(March 14th, 2016)
PS: to the right, a picture of the Milky Way and Sagittarius-A as seen in the Northern Hemisphere 
One aspect which I believe is not very well understood by most EME practitioners and have been myself very interested into better understanding is the nature, behavior and influence of the Sky Noise on the EME conditions.
I am not an expert in radioastronomy and do not know the algorythms employed by WSJT in order to calculate the famous "TSky". In order to shed some light on the matter and better understand the "mechanic" behind this phenomenon, I decided to use an emperical approach and carry out a series of experiments. 
A few weeks ago, I was interested to quantify how the local noise was fluctuating in my environment so I decided to park the antenna at a random position (140AZ/45EL) and using the "Measure Mode" in WSJT, let the software collect noise measurements overnight and during a portion of the following day. 
The next day, when I extracted and plotted the data in EXCEL, I was shocked by what I obtained. I was expecting to see some kind of random noise fluctuations over the many hours that the experiment ran. Instead, what I got were very well defined peaks and curves which intrigued me in a very profound way. The plot of what I obtained is shown to the right below.
Before going further, let's explain a little bit how this plot is constructed. The data points in blue are the many tens of thousands of noise measurements over time expressed in dB. In the "measure" mode, WSJT takes a measurement every second and that is what is represented in the plot (3600 data points every hour). The vertical axis to the left shows the relative noise scale in dB. The X-axis at the bottom represents the time when the data was collected. I will explain the rest of the graph a bit later...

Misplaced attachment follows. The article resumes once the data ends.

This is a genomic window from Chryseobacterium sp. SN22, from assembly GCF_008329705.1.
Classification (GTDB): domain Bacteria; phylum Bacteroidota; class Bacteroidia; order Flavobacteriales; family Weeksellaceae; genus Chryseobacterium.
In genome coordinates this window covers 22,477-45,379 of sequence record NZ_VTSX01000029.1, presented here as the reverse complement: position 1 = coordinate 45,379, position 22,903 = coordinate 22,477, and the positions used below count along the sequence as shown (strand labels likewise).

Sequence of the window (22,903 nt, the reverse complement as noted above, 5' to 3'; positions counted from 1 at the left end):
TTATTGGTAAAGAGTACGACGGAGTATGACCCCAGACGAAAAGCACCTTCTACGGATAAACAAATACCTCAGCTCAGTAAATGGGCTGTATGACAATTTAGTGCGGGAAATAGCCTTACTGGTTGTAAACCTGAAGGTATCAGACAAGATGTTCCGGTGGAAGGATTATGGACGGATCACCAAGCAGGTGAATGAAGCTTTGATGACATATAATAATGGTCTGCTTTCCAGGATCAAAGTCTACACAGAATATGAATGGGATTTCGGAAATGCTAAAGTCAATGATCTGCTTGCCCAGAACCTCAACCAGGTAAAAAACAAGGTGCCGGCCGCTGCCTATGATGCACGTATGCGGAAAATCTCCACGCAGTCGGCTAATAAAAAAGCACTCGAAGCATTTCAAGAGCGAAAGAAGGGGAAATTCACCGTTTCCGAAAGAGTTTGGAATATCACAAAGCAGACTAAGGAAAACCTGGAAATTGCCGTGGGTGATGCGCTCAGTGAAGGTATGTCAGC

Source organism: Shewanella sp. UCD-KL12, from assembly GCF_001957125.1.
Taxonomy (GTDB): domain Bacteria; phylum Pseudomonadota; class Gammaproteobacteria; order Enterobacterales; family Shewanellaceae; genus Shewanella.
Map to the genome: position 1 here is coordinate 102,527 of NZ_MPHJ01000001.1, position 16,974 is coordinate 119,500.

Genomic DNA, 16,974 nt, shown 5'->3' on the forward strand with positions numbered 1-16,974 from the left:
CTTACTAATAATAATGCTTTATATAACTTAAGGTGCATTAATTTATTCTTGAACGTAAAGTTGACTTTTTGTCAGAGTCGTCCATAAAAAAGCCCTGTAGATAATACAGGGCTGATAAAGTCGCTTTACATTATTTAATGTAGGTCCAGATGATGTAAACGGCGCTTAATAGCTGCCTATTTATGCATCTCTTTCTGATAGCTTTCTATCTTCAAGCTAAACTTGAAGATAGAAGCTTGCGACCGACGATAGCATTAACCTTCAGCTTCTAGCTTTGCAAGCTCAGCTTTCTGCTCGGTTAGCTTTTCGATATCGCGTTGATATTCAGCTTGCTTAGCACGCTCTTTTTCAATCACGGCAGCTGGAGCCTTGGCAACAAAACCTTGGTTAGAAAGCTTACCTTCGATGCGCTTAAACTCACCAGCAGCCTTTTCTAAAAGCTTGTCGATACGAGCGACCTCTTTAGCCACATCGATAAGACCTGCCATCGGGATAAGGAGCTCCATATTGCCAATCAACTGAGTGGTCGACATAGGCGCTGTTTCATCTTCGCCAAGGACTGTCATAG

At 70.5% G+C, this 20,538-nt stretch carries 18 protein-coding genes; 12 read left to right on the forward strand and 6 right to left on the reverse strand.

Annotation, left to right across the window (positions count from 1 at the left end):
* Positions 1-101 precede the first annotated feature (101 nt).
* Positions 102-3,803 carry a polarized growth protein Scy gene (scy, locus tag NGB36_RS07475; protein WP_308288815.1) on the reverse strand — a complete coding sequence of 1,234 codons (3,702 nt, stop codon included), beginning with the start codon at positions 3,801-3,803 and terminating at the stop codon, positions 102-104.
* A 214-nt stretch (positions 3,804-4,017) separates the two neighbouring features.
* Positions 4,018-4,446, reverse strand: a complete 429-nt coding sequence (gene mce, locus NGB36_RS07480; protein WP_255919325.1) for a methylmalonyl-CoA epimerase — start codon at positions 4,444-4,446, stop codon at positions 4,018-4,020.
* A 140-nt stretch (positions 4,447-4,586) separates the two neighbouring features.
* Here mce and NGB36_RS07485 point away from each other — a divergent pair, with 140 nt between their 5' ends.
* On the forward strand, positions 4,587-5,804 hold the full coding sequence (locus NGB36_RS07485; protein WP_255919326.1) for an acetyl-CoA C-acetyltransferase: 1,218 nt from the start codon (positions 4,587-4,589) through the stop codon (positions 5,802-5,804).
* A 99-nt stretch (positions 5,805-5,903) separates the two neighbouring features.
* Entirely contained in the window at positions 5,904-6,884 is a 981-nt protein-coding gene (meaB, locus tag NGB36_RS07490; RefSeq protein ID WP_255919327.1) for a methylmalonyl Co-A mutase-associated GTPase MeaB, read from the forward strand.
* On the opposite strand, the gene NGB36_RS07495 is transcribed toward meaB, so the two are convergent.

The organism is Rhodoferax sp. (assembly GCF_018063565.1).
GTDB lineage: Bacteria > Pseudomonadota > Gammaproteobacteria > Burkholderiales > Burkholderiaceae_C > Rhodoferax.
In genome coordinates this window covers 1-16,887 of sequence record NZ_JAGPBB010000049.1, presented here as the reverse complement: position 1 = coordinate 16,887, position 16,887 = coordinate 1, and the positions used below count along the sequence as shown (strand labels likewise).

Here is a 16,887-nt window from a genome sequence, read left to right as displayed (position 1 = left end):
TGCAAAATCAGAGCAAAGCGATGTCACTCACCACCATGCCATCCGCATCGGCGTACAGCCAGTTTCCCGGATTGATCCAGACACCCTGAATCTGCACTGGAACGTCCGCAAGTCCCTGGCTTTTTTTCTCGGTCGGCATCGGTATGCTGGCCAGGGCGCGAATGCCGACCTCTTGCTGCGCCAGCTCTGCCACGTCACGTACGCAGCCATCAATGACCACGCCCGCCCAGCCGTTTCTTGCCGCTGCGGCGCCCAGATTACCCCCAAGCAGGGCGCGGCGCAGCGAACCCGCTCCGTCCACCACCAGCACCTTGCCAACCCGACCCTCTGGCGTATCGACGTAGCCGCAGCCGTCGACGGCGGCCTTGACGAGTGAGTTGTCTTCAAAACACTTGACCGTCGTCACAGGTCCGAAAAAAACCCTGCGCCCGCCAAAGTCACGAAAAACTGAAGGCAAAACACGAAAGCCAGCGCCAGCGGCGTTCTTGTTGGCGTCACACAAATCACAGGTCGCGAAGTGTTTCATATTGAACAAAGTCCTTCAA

Looking at this initial plot, I was struck by the two major peaks/curves, one of which was very spread out and present throughout the entire time of the experiment, and one peak that was much sharper at around 10am.
After investigating what could have cause these peaks during this specific time period, I quickly found that the wide spread out peak corresponded exactly to the rise, peak and setting of Sagittarius-A, which is known as an extremely intense source of EME noise at 144 MHZ which is located in the very core of the Milky Way and is responsible for producing the highest EME degrade period every Moon cycle. After investestigating the sharper peak located on the right shoulder of the plot, it was easy to associated this one with the passage of the Sun right in front of the main antenna lobe. This made some sense, but the shape of the peaks was posing a problem to me...